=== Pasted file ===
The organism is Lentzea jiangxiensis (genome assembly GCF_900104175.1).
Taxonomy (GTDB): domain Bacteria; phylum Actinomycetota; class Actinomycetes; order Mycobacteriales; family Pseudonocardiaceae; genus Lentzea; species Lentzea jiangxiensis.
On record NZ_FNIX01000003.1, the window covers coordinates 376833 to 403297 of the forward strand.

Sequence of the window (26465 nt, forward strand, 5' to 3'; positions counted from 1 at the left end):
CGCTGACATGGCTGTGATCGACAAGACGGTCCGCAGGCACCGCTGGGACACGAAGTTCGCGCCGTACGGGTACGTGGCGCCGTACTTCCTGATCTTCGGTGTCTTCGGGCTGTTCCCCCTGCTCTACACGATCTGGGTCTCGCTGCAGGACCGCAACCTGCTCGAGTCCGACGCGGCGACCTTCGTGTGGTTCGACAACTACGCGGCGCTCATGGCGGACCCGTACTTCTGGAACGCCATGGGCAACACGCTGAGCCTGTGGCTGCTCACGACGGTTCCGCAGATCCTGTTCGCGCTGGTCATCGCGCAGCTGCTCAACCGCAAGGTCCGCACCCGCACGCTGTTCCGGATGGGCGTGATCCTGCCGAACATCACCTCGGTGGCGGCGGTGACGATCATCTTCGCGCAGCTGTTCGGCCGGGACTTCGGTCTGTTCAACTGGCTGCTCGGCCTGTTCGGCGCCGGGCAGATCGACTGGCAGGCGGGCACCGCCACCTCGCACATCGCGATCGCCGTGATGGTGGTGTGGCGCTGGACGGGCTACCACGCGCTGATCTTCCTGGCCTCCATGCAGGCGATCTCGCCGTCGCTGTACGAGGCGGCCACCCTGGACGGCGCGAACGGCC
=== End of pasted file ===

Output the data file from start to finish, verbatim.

The organism is Lentzea jiangxiensis (genome assembly GCF_900104175.1).
Taxonomy (GTDB): domain Bacteria; phylum Actinomycetota; class Actinomycetes; order Mycobacteriales; family Pseudonocardiaceae; genus Lentzea; species Lentzea jiangxiensis.
On record NZ_FNIX01000003.1, the window covers coordinates 376833 to 403297 of the forward strand.

Sequence of the window (26465 nt, forward strand, 5' to 3'; positions counted from 1 at the left end):
CGCTGACATGGCTGTGATCGACAAGACGGTCCGCAGGCACCGCTGGGACACGAAGTTCGCGCCGTACGGGTACGTGGCGCCGTACTTCCTGATCTTCGGTGTCTTCGGGCTGTTCCCCCTGCTCTACACGATCTGGGTCTCGCTGCAGGACCGCAACCTGCTCGAGTCCGACGCGGCGACCTTCGTGTGGTTCGACAACTACGCGGCGCTCATGGCGGACCCGTACTTCTGGAACGCCATGGGCAACACGCTGAGCCTGTGGCTGCTCACGACGGTTCCGCAGATCCTGTTCGCGCTGGTCATCGCGCAGCTGCTCAACCGCAAGGTCCGCACCCGCACGCTGTTCCGGATGGGCGTGATCCTGCCGAACATCACCTCGGTGGCGGCGGTGACGATCATCTTCGCGCAGCTGTTCGGCCGGGACTTCGGTCTGTTCAACTGGCTGCTCGGCCTGTTCGGCGCCGGGCAGATCGACTGGCAGGCGGGCACCGCCACCTCGCACATCGCGATCGCCGTGATGGTGGTGTGGCGCTGGACGGGCTACCACGCGCTGATCTTCCTGGCCTCCATGCAGGCGATCTCGCCGTCGCTGTACGAGGCGGCCACCCTGGACGGCGCGAACGGCC